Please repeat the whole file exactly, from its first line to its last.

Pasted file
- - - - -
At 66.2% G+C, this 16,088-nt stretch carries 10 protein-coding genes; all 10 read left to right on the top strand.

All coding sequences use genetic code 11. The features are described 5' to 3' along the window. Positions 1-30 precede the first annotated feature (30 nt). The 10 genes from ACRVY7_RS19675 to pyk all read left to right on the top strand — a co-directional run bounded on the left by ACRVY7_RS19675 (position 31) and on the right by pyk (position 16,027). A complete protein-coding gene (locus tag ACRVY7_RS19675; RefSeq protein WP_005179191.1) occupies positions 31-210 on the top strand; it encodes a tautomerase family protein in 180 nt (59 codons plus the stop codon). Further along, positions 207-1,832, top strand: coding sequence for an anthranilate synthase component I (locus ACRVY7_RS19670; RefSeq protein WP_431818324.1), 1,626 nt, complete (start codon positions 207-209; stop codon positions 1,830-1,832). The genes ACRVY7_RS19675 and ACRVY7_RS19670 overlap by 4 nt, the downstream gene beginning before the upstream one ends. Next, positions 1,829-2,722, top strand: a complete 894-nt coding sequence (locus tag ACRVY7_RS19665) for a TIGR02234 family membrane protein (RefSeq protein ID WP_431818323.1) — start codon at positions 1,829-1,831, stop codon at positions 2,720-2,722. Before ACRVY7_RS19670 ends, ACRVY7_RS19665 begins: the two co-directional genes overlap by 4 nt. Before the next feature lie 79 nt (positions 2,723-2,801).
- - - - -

At 66.2% G+C, this 16,088-nt stretch carries 10 protein-coding genes; all 10 read left to right on the top strand.

All coding sequences use genetic code 11. The features are described 5' to 3' along the window. Positions 1-30 precede the first annotated feature (30 nt). The 10 genes from ACRVY7_RS19675 to pyk all read left to right on the top strand — a co-directional run bounded on the left by ACRVY7_RS19675 (position 31) and on the right by pyk (position 16,027). A complete protein-coding gene (locus tag ACRVY7_RS19675; RefSeq protein WP_005179191.1) occupies positions 31-210 on the top strand; it encodes a tautomerase family protein in 180 nt (59 codons plus the stop codon). Further along, positions 207-1,832, top strand: coding sequence for an anthranilate synthase component I (locus ACRVY7_RS19670; RefSeq protein WP_431818324.1), 1,626 nt, complete (start codon positions 207-209; stop codon positions 1,830-1,832). The genes ACRVY7_RS19675 and ACRVY7_RS19670 overlap by 4 nt, the downstream gene beginning before the upstream one ends. Next, positions 1,829-2,722, top strand: a complete 894-nt coding sequence (locus tag ACRVY7_RS19665) for a TIGR02234 family membrane protein (RefSeq protein ID WP_431818323.1) — start codon at positions 1,829-1,831, stop codon at positions 2,720-2,722. Before ACRVY7_RS19670 ends, ACRVY7_RS19665 begins: the two co-directional genes overlap by 4 nt. Before the next feature lie 79 nt (positions 2,723-2,801).